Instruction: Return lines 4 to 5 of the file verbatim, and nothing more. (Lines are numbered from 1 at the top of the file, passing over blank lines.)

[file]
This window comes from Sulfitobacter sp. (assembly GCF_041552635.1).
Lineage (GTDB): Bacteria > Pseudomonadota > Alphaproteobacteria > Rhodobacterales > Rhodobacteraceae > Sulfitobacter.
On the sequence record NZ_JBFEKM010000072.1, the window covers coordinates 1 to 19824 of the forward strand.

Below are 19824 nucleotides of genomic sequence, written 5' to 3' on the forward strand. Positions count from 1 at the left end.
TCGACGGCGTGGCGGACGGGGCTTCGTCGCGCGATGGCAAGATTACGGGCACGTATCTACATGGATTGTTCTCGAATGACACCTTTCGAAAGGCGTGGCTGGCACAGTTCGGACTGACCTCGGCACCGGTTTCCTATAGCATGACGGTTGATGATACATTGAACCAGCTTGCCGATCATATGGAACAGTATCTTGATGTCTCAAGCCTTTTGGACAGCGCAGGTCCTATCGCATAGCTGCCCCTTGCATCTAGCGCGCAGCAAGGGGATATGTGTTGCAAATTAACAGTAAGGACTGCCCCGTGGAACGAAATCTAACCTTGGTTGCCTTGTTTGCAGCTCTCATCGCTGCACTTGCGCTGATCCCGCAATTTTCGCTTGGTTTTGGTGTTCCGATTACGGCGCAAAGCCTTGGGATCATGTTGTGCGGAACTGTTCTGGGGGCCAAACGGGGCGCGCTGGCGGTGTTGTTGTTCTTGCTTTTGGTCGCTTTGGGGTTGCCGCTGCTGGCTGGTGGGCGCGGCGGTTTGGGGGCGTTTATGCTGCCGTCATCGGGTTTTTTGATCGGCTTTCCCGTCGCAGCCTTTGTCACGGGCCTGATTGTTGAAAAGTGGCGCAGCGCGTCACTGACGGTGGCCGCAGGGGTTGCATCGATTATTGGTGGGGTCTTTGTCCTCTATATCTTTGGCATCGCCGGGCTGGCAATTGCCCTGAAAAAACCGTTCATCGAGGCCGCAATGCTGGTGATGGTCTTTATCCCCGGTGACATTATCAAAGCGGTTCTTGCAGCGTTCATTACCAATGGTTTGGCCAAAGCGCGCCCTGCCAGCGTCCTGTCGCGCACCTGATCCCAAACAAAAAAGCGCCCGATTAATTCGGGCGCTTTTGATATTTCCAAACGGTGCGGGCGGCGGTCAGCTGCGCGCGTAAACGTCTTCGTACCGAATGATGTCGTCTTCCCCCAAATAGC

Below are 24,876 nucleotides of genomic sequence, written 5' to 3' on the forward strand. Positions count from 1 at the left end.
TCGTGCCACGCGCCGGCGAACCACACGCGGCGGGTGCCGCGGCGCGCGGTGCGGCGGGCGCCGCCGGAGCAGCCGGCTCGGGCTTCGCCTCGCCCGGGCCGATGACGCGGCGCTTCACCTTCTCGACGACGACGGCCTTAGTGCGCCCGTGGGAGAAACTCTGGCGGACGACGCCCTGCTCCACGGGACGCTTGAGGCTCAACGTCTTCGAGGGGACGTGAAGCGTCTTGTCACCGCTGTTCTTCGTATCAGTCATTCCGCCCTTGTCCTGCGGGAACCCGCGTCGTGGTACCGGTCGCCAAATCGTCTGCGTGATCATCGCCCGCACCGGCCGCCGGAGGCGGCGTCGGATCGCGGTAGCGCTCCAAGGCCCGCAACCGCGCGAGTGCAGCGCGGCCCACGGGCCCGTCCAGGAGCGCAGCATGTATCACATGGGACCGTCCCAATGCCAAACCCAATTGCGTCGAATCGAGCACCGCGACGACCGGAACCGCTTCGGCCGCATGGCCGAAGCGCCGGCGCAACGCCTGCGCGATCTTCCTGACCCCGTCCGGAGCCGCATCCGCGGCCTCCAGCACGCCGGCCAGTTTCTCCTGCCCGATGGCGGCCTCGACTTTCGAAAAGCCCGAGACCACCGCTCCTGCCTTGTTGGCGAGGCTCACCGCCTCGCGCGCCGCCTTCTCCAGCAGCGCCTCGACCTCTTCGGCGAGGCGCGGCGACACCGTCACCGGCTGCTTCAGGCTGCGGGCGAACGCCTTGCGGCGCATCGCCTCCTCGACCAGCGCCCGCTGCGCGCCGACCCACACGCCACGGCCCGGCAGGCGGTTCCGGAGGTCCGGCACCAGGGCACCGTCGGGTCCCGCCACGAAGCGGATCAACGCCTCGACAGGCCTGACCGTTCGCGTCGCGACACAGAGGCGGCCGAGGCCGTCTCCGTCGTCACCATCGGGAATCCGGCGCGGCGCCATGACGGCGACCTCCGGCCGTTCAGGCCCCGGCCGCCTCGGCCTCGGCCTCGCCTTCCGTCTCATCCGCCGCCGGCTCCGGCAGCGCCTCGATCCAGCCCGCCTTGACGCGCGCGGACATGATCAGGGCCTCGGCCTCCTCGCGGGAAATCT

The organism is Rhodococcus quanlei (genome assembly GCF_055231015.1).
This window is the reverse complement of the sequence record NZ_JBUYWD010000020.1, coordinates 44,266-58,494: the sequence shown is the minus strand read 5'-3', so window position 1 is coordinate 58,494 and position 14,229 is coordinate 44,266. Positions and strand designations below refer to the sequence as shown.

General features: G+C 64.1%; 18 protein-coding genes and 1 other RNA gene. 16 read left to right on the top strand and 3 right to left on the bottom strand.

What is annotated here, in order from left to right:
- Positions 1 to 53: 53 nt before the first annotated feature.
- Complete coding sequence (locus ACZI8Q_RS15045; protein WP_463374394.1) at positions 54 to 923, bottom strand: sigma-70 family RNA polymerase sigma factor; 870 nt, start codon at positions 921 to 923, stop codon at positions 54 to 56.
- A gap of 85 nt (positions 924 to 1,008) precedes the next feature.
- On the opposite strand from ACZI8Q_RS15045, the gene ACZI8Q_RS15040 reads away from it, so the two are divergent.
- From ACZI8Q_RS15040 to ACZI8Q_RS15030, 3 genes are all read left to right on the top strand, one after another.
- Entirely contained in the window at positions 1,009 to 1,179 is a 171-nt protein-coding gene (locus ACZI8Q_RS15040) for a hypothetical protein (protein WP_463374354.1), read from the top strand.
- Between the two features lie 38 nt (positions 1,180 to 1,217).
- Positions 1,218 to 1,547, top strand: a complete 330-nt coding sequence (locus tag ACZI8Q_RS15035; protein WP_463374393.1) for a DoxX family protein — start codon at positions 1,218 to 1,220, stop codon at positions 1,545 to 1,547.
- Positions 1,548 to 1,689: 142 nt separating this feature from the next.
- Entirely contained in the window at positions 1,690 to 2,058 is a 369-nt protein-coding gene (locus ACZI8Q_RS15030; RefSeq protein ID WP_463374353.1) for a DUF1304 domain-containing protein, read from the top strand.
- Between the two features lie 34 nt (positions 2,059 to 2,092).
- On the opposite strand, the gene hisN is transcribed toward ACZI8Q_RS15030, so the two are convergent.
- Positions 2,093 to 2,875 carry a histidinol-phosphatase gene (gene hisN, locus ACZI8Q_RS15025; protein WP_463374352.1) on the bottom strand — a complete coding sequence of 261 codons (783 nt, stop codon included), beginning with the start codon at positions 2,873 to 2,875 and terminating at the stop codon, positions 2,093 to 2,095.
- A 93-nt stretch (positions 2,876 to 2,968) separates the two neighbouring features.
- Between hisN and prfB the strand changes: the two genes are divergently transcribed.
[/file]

Below are 19824 nucleotides of genomic sequence, written 5' to 3' on the forward strand. Positions count from 1 at the left end.
TCGACGGCGTGGCGGACGGGGCTTCGTCGCGCGATGGCAAGATTACGGGCACGTATCTACATGGATTGTTCTCGAATGACACCTTTCGAAAGGCGTGGCTGGCACAGTTCGGACTGACCTCGGCACCGGTTTCCTATAGCATGACGGTTGATGATACATTGAACCAGCTTGCCGATCATATGGAACAGTATCTTGATGTCTCAAGCCTTTTGGACAGCGCAGGTCCTATCGCATAGCTGCCCCTTGCATCTAGCGCGCAGCAAGGGGATATGTGTTGCAAATTAACAGTAAGGACTGCCCCGTGGAACGAAATCTAACCTTGGTTGCCTTGTTTGCAGCTCTCATCGCTGCACTTGCGCTGATCCCGCAATTTTCGCTTGGTTTTGGTGTTCCGATTACGGCGCAAAGCCTTGGGATCATGTTGTGCGGAACTGTTCTGGGGGCCAAACGGGGCGCGCTGGCGGTGTTGTTGTTCTTGCTTTTGGTCGCTTTGGGGTTGCCGCTGCTGGCTGGTGGGCGCGGCGGTTTGGGGGCGTTTATGCTGCCGTCATCGGGTTTTTTGATCGGCTTTCCCGTCGCAGCCTTTGTCACGGGCCTGATTGTTGAAAAGTGGCGCAGCGCGTCACTGACGGTGGCCGCAGGGGTTGCATCGATTATTGGTGGGGTCTTTGTCCTCTATATCTTTGGCATCGCCGGGCTGGCAATTGCCCTGAAAAAACCGTTCATCGAGGCCGCAATGCTGGTGATGGTCTTTATCCCCGGTGACATTATCAAAGCGGTTCTTGCAGCGTTCATTACCAATGGTTTGGCCAAAGCGCGCCCTGCCAGCGTCCTGTCGCGCACCTGATCCCAAACAAAAAAGCGCCCGATTAATTCGGGCGCTTTTGATATTTCCAAACGGTGCGGGCGGCGGTCAGCTGCGCGCGTAAACGTCTTCGTACCGAATGATGTCGTCTTCCCCCAAATAGC